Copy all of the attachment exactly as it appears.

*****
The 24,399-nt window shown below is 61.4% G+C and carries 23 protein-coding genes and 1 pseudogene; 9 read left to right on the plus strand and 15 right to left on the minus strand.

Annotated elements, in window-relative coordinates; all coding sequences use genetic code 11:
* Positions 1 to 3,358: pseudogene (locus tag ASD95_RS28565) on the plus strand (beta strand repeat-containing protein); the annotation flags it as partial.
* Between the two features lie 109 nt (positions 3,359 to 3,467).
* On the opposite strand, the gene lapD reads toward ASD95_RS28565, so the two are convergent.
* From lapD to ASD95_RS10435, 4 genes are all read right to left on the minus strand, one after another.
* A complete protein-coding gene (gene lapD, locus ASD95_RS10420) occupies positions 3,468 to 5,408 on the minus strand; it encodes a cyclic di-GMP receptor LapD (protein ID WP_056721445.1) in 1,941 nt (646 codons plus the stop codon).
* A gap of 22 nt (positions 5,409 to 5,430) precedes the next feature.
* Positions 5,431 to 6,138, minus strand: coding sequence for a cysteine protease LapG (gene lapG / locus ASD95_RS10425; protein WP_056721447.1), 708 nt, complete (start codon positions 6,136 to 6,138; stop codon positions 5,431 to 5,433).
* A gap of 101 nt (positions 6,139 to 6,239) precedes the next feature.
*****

The 24,399-nt window shown below is 61.4% G+C and carries 23 protein-coding genes and 1 pseudogene; 9 read left to right on the plus strand and 15 right to left on the minus strand.

Annotated elements, in window-relative coordinates; all coding sequences use genetic code 11:
* Positions 1 to 3,358: pseudogene (locus tag ASD95_RS28565) on the plus strand (beta strand repeat-containing protein); the annotation flags it as partial.
* Between the two features lie 109 nt (positions 3,359 to 3,467).
* On the opposite strand, the gene lapD reads toward ASD95_RS28565, so the two are convergent.
* From lapD to ASD95_RS10435, 4 genes are all read right to left on the minus strand, one after another.
* A complete protein-coding gene (gene lapD, locus ASD95_RS10420) occupies positions 3,468 to 5,408 on the minus strand; it encodes a cyclic di-GMP receptor LapD (protein ID WP_056721445.1) in 1,941 nt (646 codons plus the stop codon).
* A gap of 22 nt (positions 5,409 to 5,430) precedes the next feature.
* Positions 5,431 to 6,138, minus strand: coding sequence for a cysteine protease LapG (gene lapG / locus ASD95_RS10425; protein WP_056721447.1), 708 nt, complete (start codon positions 6,136 to 6,138; stop codon positions 5,431 to 5,433).
* A gap of 101 nt (positions 6,139 to 6,239) precedes the next feature.